Yoo and Delahunty also claim that “the 2020 elections simply did not give rise to any legitimate disputes over which Vice President Pence could exercise dispute resolution power.” Their claim that “no branches of any state government sent dueling slates of electors” is correct, but their further claims that “no state or federal court found any fraud or error in the state selection of the electors” and that “no legitimate institution of any state or federal government cast doubt on the popular vote” are simply incorrect or, at the very least, incomplete.

Some of the court actions were still pending, and most of the cases were resolved on various jurisdictional grounds without ever reaching the merits of the fraud and/or illegality claims. The Wisconsin Supreme Court’s decision in Trump v. Biden is a good example. The 4-member majority dismissed the action on laches grounds, but the three justices in dissent—the only justices to address the merits—found that the “Democracy in the Park” effort in Madison, Wisconsin (which alone accounted for 17,500 of Biden’s roughly 20,000 vote margin of victory) was illegal under Wisconsin law. That same court also found in another case, Jefferson v. Dane County, that advice given by election officials in the heavily-Democrat cities of Milwaukee and Madison that allowed absentee voters to avoid voter id requirements, which resulted in a nearly 4-fold increase in ballots without voter id, was “erroneous.”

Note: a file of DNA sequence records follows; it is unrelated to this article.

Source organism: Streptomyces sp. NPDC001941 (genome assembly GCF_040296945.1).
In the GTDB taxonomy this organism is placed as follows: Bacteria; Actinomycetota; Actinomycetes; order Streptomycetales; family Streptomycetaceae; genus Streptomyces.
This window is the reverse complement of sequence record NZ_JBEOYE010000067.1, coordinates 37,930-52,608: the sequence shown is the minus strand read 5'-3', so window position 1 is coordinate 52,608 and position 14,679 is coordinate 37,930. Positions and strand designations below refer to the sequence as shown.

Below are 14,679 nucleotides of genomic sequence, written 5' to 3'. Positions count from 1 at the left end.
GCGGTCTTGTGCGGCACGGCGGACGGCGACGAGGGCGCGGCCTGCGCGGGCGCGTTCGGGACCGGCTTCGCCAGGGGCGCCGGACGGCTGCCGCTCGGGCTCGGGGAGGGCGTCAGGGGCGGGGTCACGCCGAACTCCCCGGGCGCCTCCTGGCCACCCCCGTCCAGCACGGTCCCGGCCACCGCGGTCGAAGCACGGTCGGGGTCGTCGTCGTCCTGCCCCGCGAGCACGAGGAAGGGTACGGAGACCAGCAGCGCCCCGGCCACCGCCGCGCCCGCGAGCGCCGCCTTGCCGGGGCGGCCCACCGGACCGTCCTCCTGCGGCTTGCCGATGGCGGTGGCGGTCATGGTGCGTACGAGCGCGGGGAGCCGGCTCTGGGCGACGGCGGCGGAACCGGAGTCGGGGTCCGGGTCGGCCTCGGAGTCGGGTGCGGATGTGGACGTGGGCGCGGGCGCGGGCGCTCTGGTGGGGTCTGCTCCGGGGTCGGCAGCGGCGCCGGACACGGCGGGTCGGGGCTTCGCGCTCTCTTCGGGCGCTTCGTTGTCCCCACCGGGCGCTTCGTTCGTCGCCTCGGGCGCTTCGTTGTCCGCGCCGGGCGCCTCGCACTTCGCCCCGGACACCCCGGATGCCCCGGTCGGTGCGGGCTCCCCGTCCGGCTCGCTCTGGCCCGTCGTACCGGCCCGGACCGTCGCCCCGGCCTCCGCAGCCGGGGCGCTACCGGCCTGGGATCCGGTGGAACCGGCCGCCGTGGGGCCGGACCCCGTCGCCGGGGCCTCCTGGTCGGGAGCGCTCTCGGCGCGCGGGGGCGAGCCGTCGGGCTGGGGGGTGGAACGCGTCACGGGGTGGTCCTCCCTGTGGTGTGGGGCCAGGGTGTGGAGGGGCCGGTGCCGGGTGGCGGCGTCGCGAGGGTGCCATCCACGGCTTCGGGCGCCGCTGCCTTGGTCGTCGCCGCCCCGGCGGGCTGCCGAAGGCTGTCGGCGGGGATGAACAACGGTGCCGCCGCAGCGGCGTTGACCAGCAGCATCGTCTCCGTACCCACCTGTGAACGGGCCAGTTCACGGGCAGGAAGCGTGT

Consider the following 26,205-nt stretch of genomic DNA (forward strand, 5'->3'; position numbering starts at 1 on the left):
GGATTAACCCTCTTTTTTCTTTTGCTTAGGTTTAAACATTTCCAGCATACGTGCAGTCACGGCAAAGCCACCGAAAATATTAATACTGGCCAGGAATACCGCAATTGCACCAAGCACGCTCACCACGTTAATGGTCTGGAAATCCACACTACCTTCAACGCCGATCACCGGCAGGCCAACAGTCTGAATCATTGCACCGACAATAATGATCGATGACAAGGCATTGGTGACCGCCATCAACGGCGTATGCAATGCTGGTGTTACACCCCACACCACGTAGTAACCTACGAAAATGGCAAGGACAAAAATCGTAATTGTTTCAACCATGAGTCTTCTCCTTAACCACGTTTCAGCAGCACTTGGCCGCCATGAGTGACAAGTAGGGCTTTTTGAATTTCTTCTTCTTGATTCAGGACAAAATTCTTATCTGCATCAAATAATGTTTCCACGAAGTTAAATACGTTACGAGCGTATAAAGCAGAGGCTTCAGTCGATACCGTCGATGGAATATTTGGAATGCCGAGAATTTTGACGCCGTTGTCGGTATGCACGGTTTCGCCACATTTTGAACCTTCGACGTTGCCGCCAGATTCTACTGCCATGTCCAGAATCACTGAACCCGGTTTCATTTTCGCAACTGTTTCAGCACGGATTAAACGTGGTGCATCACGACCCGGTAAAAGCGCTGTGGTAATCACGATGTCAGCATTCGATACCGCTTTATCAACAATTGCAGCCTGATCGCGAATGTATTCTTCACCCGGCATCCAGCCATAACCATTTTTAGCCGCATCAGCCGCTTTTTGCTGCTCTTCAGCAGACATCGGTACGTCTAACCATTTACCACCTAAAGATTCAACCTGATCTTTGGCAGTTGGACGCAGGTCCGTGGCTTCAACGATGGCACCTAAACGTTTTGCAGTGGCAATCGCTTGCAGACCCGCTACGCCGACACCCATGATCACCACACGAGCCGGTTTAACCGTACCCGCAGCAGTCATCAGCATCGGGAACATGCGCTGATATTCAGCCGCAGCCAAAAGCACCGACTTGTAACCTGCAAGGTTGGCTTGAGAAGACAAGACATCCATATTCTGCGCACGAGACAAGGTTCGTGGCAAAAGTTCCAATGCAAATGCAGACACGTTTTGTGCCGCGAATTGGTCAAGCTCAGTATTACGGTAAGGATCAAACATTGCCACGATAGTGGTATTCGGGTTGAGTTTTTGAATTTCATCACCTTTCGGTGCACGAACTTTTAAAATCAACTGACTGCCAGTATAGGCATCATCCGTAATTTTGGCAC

As for other “institutions” of the state governments, a formal subcommittee of the Georgia legislature ought to qualify. Georgia State Senator William Ligon, Chairman of that Committee, issued a report after extensive hearings, which concluded that the results of the election “cannot be trusted,” and that the Secretary of State and State Elections Board “failed to enforce the law as written” and “created policies that contravene State law.” It urged the Legislature to rescind the certification of the election if a majority of the legislature agreed with the report’s findings.